Thanks to a chance discovery on the Internet, downthetubes is pleased to be able to present a rare interview with comics writer David Motton, whose career spanned three decades of British comics publishing, but is probably best known for his Dan Dare stories for Eagle, most drawn by Keith Watson.
Before he went freelance as a writer, David worked for the Fleetway on the editorial staff of The Sun Comic, becoming its editor in its final years, after which he took over the editorship of Knockout and Film Fun - simultaneously for a while. He also scripted many stories during his staff years, notably Jet-Ace Logan and Max Bravo - The Happy Hussar.
As well as Dan Dare (and at the same time), David's many credits include Skid Solo for Tiger, The Guinea Pig for Eagle, Burke's Law for early editions of TV Century 21, The Woodentops for Pippin, Space Patrol and some Doctor Who stories for TV Comic.
"I produced much other work too, both before and after," he says. "As time went by and jobs moved on in the nature of things, I wrote many articles for Tell Me Why and Look And Learn.
"In the early 1970s the London markets for my work closed down and I then spent a good few years, until the end of my writing days, working for D.C. Thomson of Dundee. My work spanned a wide range of their publications including among others Commando (I actually wrote the opening issues of these under a pseudonym back in the early 1960s), Wizard, Hotspur, Valiant, Mandy, Bunty, Debbie, Judy and, finally, Desperate Dan in The Dandy."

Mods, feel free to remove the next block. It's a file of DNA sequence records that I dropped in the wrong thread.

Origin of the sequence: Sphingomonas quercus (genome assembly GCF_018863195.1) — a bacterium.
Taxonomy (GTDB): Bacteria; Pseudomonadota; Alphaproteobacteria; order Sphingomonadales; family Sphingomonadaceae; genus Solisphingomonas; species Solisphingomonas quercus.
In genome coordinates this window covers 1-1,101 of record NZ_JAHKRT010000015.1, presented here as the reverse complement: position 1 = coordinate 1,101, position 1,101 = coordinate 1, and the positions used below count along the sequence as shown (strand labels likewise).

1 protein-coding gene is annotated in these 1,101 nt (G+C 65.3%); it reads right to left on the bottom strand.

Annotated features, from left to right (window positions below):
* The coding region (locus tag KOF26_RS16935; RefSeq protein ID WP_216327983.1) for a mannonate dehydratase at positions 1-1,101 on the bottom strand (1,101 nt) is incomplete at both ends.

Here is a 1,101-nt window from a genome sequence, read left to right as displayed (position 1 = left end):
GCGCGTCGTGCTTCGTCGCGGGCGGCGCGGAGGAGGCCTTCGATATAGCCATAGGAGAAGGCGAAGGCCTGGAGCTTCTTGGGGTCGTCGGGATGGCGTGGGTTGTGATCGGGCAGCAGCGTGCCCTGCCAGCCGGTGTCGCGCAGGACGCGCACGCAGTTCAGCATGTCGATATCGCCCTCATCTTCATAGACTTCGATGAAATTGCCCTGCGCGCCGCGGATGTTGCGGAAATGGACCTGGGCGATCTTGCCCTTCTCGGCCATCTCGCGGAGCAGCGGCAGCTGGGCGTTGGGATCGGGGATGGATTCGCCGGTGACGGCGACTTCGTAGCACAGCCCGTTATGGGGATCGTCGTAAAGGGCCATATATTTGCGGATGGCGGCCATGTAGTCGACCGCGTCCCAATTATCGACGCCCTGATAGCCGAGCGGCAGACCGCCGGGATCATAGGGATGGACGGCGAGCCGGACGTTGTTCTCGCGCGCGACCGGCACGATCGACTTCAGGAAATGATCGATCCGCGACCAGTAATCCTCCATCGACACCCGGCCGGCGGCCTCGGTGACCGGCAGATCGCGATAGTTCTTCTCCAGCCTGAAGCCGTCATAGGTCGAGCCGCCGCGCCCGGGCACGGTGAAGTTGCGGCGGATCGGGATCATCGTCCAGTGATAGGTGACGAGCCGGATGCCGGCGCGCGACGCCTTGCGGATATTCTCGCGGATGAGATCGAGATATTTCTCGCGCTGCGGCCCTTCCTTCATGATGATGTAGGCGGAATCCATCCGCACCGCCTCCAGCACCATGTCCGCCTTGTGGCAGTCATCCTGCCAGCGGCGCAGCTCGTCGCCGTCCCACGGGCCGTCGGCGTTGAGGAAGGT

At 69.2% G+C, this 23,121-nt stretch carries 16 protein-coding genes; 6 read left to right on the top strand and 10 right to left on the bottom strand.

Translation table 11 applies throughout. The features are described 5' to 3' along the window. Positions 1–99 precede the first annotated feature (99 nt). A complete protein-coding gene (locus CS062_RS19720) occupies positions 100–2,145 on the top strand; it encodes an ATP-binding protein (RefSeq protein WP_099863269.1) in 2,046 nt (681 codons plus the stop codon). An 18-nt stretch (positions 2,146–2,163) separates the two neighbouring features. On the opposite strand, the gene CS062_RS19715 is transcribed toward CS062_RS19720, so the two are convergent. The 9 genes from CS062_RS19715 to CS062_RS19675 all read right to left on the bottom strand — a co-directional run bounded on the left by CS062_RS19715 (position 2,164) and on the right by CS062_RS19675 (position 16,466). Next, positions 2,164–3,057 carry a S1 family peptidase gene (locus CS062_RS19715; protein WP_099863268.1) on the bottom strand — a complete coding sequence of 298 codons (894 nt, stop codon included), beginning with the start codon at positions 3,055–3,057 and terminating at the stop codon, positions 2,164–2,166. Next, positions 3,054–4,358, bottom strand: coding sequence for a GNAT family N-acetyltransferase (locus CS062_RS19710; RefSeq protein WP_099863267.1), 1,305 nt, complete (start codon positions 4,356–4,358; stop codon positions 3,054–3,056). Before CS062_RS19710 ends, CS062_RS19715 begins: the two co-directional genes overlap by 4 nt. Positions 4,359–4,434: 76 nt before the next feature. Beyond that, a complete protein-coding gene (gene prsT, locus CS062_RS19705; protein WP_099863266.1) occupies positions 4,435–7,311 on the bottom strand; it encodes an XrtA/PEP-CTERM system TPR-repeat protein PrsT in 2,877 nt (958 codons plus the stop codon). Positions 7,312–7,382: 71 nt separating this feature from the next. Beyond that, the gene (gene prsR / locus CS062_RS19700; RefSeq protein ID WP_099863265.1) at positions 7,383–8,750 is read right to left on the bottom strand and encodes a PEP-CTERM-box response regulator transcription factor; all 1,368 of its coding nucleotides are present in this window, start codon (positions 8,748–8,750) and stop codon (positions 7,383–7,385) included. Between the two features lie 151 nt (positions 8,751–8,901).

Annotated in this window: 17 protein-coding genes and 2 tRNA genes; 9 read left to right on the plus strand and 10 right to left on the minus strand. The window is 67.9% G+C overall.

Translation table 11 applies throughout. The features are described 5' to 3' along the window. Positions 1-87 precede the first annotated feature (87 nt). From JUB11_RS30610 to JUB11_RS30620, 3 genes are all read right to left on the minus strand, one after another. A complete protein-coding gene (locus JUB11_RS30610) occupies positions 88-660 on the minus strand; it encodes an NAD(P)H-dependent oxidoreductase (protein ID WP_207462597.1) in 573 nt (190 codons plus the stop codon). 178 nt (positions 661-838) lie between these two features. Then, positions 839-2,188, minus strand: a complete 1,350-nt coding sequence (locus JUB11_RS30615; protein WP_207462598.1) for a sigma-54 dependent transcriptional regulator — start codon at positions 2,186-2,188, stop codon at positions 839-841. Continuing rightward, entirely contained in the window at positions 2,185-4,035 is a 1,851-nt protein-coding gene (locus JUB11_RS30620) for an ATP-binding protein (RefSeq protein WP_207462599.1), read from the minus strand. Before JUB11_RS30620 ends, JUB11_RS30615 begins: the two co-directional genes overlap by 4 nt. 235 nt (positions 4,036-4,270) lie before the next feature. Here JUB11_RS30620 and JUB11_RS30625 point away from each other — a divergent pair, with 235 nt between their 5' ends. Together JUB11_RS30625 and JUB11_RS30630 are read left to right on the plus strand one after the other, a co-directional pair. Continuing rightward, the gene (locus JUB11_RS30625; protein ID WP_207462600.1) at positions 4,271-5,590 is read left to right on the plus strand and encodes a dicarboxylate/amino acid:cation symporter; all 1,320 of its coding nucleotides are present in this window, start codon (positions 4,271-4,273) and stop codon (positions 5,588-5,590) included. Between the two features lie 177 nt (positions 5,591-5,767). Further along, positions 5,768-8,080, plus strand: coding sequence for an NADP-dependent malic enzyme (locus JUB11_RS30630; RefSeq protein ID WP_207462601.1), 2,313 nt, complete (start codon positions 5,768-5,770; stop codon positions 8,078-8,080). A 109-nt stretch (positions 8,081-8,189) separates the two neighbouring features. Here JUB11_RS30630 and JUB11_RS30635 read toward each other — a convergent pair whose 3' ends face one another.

David's time on Dan Dare is considered controversial by some, but it's clear he remembers working on the strip with fondness -- and is somewhat stunned by the sheer volume of inaccurate information about him and his work on the web. We're delighted to be able to present David's account of his comics career, together with questions posed about his work by several British comics fans.
• You can read the full interview on the downthetubes main site here
Dan Dare and Eagle © Dan Dare Corporation
Compalcomics offers first issue Beano, Black Panther art and more in March auction - [image: Thunderbirds original double-page artworkdrawn, painted and signed by Frank Bellamy for TV Century 21 No 131, 1967. From the Bob Monkhouse Archive....
2 days ago